3.     ROUTINE/STRUCTURE - Having a structure will balance out angst and provide motivation/energy.  Talking through what has worked in the past reminds them what they need to do moving forward.  Do they enjoy physical activity and outdoor time? Or do they need space and quiet to avoid stress?  One area of focus in our new book is “Having a lifestyle approach that works to trigger the release of good chemicals into the system which helps keep mental and emotional states in balance”.  By this we meanexercise, downtime, screen-free time, regular bedtimes, a balanced diet – all potential casualties of change/transitions and growing up.  
4.     EXPECTATIONS– can cause huge stress so working out what they (and you) are hoping for long-term will help. Most teens put unreasonable pressure on themselves by having unrealistic hopes and adults can sometimes inadvertently fuel these with over optimism “Senior school will be amazing” or “the first year at uni will be the best of your life” “you’ll love your new job”.  We don’t want to be a killjoy, but we can help realign aspirations to an achievable level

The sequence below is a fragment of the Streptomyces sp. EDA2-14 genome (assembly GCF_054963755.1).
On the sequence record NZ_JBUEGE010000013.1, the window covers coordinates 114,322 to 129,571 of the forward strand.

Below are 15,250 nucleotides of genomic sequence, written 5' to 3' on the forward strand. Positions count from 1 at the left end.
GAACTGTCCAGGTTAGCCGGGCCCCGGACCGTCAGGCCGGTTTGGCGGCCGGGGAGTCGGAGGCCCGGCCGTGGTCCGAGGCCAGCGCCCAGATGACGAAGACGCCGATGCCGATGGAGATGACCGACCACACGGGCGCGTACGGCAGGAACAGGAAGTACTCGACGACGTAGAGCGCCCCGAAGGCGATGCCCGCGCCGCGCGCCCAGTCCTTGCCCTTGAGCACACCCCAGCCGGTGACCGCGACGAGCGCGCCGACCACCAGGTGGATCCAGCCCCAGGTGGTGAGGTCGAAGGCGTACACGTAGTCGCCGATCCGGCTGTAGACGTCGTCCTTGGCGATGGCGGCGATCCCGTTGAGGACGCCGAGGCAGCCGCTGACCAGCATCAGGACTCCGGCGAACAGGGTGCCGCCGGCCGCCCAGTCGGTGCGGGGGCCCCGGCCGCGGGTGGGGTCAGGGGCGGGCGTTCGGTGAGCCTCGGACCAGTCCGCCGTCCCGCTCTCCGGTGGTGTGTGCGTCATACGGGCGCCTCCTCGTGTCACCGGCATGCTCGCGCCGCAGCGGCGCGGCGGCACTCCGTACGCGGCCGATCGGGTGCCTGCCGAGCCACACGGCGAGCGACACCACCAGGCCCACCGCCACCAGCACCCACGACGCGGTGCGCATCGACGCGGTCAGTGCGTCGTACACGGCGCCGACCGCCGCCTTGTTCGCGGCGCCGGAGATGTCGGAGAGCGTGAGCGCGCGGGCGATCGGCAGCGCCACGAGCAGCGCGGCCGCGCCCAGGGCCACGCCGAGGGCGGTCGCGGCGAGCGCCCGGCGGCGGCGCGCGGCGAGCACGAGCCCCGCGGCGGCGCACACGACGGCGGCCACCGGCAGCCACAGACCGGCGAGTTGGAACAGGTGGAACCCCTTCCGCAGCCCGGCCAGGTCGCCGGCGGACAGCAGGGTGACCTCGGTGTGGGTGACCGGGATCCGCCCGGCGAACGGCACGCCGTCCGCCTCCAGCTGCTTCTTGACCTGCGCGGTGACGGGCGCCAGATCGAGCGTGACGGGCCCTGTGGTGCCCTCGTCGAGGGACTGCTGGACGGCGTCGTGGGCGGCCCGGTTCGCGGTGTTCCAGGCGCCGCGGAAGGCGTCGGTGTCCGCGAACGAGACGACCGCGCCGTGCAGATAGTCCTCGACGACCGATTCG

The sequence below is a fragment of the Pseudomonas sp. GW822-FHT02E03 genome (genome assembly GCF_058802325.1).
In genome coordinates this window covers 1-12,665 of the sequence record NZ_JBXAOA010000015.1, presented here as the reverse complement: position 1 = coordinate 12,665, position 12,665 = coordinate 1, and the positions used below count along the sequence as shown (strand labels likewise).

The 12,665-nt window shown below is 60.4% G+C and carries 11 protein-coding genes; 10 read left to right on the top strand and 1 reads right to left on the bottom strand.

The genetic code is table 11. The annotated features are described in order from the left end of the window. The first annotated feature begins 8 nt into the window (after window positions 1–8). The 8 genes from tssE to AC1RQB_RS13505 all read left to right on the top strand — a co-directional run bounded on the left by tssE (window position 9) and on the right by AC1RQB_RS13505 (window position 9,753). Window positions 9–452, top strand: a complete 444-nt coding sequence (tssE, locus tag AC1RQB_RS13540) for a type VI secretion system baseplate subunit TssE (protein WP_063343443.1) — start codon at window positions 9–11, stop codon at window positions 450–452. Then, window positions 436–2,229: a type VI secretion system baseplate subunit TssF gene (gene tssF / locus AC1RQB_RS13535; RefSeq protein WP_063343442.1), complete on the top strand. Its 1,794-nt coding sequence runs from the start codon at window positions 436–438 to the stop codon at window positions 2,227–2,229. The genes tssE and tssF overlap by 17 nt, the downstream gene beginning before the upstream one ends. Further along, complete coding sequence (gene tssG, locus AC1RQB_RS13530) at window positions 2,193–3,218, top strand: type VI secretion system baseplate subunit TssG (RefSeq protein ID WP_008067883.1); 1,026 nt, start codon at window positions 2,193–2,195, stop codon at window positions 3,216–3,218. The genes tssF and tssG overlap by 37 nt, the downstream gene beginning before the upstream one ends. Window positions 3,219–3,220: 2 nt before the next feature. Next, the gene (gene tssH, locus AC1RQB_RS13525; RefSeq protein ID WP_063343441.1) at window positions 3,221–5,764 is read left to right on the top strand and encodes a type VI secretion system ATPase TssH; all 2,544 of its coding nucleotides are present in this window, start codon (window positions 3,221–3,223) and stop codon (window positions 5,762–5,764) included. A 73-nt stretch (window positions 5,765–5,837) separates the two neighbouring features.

5.     DISAPPOINTMENTS – Don’t ignore moments when they look disappointed, frustrated, they’ve done something wrong, they lost/failed or they made a mistake.  Avoiding facing up to reality now means they will find it hard to accept that things will not always go their way.   Sharing some of your failures helps to normalise this as part of their journey. 
6.     CHOICES/RISK TAKING – With more freedom comes more choice and helping your child think through where they stand on various issues will help them become more anchored when facing peer/social pressure. Have spontaneous conversations about inevitable temptations – pushing the boundaries, smoking, gambling, gaming, viewing pornography, drugs, alcohol.  Ask them their view on these topics. How far would they go to maintain popularity? What are the implications of crossing the line?  Taking risks is enticing for teens and part of the healthy process of independence, but which risks they choose becomes crucial.